|Freddy delivers? Not this time.|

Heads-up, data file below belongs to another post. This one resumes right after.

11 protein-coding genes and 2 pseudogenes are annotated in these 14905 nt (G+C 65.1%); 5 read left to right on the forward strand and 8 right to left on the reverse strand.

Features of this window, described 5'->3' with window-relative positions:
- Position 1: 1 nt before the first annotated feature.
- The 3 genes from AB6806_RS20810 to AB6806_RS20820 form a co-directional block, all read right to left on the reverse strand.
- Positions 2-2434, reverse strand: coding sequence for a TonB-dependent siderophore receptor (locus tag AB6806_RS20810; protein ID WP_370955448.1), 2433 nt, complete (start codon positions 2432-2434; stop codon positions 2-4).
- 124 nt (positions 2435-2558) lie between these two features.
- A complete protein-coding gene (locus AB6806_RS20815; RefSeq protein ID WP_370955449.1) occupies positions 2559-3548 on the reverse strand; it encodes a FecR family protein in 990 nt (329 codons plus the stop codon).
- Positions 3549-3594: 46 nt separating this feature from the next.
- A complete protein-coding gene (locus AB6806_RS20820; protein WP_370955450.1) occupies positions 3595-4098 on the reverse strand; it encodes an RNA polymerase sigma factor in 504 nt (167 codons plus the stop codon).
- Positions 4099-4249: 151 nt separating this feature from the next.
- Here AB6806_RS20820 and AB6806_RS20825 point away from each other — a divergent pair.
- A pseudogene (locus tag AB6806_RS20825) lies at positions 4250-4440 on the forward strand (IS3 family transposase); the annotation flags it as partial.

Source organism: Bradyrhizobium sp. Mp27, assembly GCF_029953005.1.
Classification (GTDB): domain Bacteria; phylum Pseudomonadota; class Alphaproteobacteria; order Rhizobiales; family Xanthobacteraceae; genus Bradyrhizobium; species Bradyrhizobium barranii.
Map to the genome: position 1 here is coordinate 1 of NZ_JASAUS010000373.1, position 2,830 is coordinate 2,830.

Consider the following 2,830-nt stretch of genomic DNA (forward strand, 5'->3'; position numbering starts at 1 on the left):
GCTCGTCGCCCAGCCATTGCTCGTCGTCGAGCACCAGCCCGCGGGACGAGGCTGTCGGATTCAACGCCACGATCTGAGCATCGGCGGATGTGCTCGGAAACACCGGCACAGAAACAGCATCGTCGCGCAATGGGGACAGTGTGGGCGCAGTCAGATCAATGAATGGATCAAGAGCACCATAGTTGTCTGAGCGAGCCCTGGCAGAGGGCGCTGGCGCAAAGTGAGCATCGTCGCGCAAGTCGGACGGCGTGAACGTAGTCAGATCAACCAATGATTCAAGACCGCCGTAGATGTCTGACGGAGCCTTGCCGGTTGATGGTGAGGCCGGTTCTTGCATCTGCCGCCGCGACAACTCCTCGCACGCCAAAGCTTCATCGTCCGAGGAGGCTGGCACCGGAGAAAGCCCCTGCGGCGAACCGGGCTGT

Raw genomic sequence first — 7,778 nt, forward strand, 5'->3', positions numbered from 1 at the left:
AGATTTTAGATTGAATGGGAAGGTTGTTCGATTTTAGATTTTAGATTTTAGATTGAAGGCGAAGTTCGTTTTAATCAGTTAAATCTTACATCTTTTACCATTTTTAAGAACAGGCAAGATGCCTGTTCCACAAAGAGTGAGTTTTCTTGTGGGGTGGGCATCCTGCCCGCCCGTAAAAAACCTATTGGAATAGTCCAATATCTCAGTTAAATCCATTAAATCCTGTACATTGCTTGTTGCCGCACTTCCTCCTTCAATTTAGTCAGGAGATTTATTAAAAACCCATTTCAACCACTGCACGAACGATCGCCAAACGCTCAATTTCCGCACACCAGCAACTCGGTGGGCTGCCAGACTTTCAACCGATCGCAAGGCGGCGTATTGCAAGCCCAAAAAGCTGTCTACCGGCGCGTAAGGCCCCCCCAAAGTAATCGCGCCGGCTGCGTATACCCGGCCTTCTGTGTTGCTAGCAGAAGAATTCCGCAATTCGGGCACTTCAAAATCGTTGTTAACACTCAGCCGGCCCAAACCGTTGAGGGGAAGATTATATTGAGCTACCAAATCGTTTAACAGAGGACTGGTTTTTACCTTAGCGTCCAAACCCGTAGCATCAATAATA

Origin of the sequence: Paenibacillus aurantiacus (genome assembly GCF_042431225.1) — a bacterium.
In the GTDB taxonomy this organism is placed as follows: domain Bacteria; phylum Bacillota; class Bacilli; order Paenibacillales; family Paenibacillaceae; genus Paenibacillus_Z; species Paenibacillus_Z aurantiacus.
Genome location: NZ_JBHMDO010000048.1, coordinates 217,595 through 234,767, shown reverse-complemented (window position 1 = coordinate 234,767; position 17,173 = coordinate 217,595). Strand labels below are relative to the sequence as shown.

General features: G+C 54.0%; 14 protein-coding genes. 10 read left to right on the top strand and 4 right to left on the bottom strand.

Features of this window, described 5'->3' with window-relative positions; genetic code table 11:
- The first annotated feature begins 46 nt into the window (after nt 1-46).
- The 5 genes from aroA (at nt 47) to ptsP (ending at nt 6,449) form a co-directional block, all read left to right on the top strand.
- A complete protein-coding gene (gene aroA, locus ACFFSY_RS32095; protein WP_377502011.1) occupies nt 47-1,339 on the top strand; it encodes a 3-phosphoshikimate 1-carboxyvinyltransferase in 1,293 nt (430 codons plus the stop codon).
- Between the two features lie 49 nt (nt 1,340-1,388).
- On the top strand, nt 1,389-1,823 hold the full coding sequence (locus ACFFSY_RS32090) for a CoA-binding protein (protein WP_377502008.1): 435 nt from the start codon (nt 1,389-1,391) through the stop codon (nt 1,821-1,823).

After a passionate night with her boyfriend, Dan, Alice Johnson has a dream where she takes a shower and is suddenly pulled into a dark mental asylum full of deranged patients. She finds herself wearing a nun's habit and a name tag that reads Amanda Krueger, the mother of Freddy Krueger. She's then locked in the asylum and attacked by the numerous inmates, experiencing the events that led to Freddy's conception, but awakens before she's raped. The next day, she graduates from high school with Dan and her other friends, Yvonne, Greta, and Mark, and plans to spend the summer in Europe with him. She tells him about her dream but he reassures her that if she doesn't dream Freddy up, he can't hurt them. Dan and the others have a graduation party at the pool where Yvonne practices swimming while Alice has to go to work. On the way, she finds herself pulled into back into the nightmare at the asylum, where she sees Amanda give birth to Freddy. The evil baby gets loose and Alice follows him into the church where she defeated him previously. He finds his clothes and glove and crawls into them, growing back into the adult Freddy Krueger. Amanda then appears, explaining that he brought her spirit back in order to bring himself back to life. She tries to tell Alice where to find her earthly remains so she can defeat Freddy but he closes the door on her before she can finish her sentence. Alice then comes out of the dream, frightened and perplexed about how this could happen while she was awake since Freddy used her dreams to continue his killing spree before. She phones Dan at the pool, tells him what happened, and he rushes to meet up with her, but is attacked by Freddy on the way and is ultimately killed in a car crash. Upon seeing a vision of Dan dying, Alice rushes outside the diner to find the burning remains of the vehicles and faints when Dan's body comes to life and speaks in Freddy's voice. When she awakens at the hospital, she learns for sure that Dan is dead and is also told that she's pregnant with his child. That night, a young boy who calls himself Jacob visits her room but the next day, she learns that the hospital has no children's ward and there were no children on her floor either. Alice tells her friends the story of Freddy and they're fairly skeptical, especially Yvonne, but promise to help her if anyone really is after her. Freddy soon kills Greta and almost kills Mark, whereupon Alice discovers that the boy Jacob is actually the embodiment of her unborn child. Alice still doesn't know how Freddy is attacking her friends while she's awake but when she goes in for an ultrasound, she learns that unborn babies spend most of their time dreaming and then sees a vision of Freddy feeding Jacob the souls of his victims, threatening to make the baby like him so he can live on through him. Now Alice must fight to save her unborn son's soul as well as stop him from being taken away from her due to her perceived erratic behavior.